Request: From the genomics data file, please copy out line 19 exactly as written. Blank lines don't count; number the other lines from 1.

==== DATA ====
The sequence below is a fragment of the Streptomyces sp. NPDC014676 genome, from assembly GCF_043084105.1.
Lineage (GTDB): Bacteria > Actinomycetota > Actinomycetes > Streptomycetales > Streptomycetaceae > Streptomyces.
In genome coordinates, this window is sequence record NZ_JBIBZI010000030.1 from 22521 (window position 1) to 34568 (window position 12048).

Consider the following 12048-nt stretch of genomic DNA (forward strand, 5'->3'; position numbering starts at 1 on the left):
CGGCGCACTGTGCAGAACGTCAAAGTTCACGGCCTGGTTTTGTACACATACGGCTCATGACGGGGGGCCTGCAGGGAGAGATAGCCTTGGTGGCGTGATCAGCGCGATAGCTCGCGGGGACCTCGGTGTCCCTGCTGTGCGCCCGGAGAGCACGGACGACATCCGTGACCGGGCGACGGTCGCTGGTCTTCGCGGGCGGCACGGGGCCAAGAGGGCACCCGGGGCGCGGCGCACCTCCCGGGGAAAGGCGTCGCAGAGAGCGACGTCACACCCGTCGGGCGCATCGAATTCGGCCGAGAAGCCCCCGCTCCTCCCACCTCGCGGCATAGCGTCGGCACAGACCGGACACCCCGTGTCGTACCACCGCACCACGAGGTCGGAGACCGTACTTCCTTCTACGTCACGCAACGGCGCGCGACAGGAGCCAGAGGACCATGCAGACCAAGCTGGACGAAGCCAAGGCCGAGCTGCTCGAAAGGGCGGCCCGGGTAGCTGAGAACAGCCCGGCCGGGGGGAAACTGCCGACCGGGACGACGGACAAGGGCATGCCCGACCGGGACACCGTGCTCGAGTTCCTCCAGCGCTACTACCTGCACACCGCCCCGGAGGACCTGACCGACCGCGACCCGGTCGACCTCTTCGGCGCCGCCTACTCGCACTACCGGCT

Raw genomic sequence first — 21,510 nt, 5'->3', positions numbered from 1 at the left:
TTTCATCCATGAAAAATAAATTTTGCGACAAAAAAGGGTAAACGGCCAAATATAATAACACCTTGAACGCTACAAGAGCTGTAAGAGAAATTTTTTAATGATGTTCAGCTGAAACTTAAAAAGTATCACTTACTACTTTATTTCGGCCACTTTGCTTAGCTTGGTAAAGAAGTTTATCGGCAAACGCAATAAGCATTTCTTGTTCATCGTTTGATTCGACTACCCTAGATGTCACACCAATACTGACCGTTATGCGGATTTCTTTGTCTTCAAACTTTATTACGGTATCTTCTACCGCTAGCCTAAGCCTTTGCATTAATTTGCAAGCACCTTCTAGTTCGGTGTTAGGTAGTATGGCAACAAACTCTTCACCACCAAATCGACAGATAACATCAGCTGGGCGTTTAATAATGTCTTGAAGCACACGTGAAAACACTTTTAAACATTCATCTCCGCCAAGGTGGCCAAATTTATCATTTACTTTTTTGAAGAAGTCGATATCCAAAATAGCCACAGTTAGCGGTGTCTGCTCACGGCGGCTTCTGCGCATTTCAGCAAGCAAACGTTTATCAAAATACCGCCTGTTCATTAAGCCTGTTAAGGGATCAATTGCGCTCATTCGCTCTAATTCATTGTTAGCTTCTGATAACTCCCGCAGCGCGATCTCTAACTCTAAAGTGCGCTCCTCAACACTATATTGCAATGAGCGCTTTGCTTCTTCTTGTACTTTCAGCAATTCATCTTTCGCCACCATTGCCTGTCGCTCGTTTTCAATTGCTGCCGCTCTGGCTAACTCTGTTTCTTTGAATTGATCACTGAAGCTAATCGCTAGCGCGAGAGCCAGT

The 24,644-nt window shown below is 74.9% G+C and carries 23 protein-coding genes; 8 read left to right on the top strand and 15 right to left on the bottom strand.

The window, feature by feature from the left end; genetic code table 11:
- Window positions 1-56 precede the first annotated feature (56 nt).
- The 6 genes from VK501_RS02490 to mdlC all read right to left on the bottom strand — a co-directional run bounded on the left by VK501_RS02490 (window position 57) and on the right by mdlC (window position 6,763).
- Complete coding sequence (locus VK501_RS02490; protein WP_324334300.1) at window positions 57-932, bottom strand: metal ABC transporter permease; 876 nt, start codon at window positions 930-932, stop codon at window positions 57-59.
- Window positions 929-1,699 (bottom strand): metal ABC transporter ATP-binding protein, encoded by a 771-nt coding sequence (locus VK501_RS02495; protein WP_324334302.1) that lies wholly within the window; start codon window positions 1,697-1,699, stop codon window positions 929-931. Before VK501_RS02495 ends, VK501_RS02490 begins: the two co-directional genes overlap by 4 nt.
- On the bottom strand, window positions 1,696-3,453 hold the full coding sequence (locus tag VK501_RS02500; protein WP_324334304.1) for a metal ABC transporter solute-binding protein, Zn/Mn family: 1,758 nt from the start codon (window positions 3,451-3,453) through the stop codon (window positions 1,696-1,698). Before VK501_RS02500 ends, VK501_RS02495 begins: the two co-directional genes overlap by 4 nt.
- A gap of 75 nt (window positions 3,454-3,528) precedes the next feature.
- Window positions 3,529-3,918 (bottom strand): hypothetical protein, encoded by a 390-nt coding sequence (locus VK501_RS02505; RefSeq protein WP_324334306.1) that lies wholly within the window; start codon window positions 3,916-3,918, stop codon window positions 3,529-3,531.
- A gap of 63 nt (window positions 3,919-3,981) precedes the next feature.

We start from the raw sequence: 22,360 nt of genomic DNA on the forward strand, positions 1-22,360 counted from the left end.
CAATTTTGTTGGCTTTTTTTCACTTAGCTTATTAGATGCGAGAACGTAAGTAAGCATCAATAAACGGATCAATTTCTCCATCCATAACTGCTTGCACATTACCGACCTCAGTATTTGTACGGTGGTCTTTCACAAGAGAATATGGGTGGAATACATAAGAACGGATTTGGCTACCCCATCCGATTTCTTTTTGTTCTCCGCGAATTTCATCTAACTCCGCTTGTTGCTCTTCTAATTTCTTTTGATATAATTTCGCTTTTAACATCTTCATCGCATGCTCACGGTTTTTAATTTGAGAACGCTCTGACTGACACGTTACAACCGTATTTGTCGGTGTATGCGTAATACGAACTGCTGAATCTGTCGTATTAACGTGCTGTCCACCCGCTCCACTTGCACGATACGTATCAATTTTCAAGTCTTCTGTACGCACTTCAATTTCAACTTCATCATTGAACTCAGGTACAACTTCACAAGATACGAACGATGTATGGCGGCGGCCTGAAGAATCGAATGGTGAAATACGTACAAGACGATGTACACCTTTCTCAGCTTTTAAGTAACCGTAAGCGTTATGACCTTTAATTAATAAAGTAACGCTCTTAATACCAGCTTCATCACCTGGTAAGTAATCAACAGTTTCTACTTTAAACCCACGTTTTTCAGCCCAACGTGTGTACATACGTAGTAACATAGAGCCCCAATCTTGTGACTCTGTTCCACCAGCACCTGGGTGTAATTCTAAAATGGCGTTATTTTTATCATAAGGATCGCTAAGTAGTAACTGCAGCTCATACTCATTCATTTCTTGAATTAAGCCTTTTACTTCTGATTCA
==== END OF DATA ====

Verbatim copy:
CAATTTTGTTGGCTTTTTTTCACTTAGCTTATTAGATGCGAGAACGTAAGTAAGCATCAATAAACGGATCAATTTCTCCATCCATAACTGCTTGCACATTACCGACCTCAGTATTTGTACGGTGGTCTTTCACAAGAGAATATGGGTGGAATACATAAGAACGGATTTGGCTACCCCATCCGATTTCTTTTTGTTCTCCGCGAATTTCATCTAACTCCGCTTGTTGCTCTTCTAATTTCTTTTGATATAATTTCGCTTTTAACATCTTCATCGCATGCTCACGGTTTTTAATTTGAGAACGCTCTGACTGACACGTTACAACCGTATTTGTCGGTGTATGCGTAATACGAACTGCTGAATCTGTCGTATTAACGTGCTGTCCACCCGCTCCACTTGCACGATACGTATCAATTTTCAAGTCTTCTGTACGCACTTCAATTTCAACTTCATCATTGAACTCAGGTACAACTTCACAAGATACGAACGATGTATGGCGGCGGCCTGAAGAATCGAATGGTGAAATACGTACAAGACGATGTACACCTTTCTCAGCTTTTAAGTAACCGTAAGCGTTATGACCTTTAATTAATAAAGTAACGCTCTTAATACCAGCTTCATCACCTGGTAAGTAATCAACAGTTTCTACTTTAAACCCACGTTTTTCAGCCCAACGTGTGTACATACGTAGTAACATAGAGCCCCAATCTTGTGACTCTGTTCCACCAGCACCTGGGTGTAATTCTAAAATGGCGTTATTTTTATCATAAGGATCGCTAAGTAGTAACTGCAGCTCATACTCATTCATTTCTTGAATTAAGCCTTTTACTTCTGATTCA